I became a Star Wars fan a bit later in life. A Star Wars-obsessed college boyfriend introduced me to the series officially when I was 19, and I immensely enjoyed some of the kitschy aspect of it for a few years as part of our relationship. It was fun to be nerdy and cute together. But with the release of The Force Awakens in December 2015, the true Star Wars fan in me was awoken as Parker and I re-watched the original Star Wars trilogy at the beginning of 2016 and found ourselves researching Star Wars lore and generally getting much more interested in the series than we ever had before.
So after hearing that Carrie Fisher had passed away on Tuesday morning, I found myself reflecting on her role in the Star Wars universe, and what it meant for me and many other women and girls. What I loved about Princess Leia is that while she might have been a princess in name and title, she was not your typical fairytale or Disney princess. She fought hard in the front lines with the boys. She was sassy and smart-talking, and she could hold her own against the villains like Luke or Han.
But what I loved more than anything was that she was present in The Force Awakens, and while she would always be a princess to Star Wars fans, she was now a General. She was also now older with the normal wrinkles and grey hairs and extra weight around the middle. She was the princess AFTER the “Happily Ever After.” The Princess that becomes the Queen (or in this case, the General which is infinitely even more badass). Very rarely do we see the princess after she’s survived the trials of her fairytale, which is why I loved General Leia possibly even more than I loved Princess Leia. Because I want to be as amazing and badass as General Leia is when I grow up. Someone who’s gone through her child rejecting her and murdering people, her twin brother disappearing, and her husband abandoning her out of shame and despair. Someone who fought against the Empire and the Dark Side in youth and now in middle age finds that same Darkness threatening the piece of her home again. That’s a female character to look up to if you ever saw one.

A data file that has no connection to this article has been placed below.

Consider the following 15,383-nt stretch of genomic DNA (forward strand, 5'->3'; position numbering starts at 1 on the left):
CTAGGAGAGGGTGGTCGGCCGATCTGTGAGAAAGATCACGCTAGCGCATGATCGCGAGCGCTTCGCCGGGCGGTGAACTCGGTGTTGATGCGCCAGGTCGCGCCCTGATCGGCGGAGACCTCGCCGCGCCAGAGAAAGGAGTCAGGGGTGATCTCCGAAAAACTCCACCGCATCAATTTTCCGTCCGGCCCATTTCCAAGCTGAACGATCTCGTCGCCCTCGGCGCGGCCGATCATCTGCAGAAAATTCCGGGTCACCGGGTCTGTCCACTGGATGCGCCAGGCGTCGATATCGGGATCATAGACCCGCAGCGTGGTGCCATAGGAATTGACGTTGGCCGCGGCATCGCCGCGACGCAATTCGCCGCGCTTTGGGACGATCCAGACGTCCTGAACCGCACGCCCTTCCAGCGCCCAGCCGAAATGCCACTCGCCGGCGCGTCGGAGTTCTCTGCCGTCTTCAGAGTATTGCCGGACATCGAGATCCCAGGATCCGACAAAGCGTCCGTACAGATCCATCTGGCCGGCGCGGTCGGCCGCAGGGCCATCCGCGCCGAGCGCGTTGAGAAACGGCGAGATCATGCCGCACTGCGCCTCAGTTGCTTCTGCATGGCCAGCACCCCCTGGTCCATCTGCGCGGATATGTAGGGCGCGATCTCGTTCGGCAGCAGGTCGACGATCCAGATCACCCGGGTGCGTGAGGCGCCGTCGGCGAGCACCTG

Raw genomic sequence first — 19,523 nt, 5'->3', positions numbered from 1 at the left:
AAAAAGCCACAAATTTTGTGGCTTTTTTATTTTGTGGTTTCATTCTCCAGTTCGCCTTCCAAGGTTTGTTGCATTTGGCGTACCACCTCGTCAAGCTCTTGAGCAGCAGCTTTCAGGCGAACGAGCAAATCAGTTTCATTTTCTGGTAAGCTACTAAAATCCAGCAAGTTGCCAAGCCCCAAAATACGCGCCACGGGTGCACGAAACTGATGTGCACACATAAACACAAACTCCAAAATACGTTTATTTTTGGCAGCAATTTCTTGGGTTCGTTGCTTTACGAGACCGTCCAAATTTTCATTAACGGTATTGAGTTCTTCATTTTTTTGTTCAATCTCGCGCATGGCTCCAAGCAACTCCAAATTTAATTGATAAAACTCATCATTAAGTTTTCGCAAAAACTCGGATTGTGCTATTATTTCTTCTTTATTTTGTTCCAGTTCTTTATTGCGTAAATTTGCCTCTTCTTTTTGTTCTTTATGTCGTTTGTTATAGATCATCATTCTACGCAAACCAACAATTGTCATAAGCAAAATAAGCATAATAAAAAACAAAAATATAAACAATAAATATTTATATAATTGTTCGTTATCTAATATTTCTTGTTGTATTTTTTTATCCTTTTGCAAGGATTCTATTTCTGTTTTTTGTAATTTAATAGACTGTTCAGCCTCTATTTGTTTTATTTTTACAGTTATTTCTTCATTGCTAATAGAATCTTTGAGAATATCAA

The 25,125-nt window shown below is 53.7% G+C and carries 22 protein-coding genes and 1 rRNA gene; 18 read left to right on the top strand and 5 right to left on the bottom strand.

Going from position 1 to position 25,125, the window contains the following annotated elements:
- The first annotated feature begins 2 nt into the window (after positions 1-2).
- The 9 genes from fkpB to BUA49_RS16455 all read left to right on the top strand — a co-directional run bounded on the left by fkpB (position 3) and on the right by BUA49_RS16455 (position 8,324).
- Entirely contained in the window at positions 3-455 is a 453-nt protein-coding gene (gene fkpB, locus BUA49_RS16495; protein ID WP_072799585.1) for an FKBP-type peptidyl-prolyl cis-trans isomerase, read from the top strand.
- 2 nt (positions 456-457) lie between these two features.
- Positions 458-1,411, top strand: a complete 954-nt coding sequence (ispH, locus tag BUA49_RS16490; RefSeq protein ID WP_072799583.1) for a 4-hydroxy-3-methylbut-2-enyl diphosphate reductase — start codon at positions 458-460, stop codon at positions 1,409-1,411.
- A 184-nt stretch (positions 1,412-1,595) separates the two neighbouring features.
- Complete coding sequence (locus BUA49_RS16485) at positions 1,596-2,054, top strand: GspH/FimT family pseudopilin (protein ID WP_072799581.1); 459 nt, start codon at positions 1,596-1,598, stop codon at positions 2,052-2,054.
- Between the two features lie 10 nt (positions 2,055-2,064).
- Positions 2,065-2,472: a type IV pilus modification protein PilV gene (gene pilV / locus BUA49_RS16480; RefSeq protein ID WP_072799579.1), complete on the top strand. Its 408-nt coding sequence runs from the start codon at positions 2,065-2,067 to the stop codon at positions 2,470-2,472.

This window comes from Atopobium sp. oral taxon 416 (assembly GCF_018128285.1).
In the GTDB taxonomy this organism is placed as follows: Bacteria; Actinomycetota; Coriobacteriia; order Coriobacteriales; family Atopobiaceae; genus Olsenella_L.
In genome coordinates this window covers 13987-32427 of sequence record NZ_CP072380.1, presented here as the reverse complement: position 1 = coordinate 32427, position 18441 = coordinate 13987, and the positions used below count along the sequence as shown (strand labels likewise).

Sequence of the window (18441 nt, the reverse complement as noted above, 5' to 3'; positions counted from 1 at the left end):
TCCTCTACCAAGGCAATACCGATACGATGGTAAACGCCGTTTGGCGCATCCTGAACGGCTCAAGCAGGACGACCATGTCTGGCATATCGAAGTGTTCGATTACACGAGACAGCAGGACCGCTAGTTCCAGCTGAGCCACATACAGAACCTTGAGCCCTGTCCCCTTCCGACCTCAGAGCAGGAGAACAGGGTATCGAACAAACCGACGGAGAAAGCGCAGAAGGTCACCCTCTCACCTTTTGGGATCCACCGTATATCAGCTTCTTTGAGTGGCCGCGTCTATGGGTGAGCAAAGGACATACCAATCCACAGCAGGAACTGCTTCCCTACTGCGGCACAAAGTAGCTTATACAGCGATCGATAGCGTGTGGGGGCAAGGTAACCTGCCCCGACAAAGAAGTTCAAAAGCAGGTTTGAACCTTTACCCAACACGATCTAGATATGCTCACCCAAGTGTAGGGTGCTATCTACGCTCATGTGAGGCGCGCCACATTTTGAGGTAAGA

So I mourn the loss of Carrie Fisher too soon. While there are so many other influences she’s had other than Star Wars (especially in the mental health realm which is especially close to my heart), I mourn the loss of the potential for the character of General Leia which I’m so glad that Carrie had agreed to the Star Wars franchise for. She will be incredibly missed there and in all the other beautiful facets of her life and influence.
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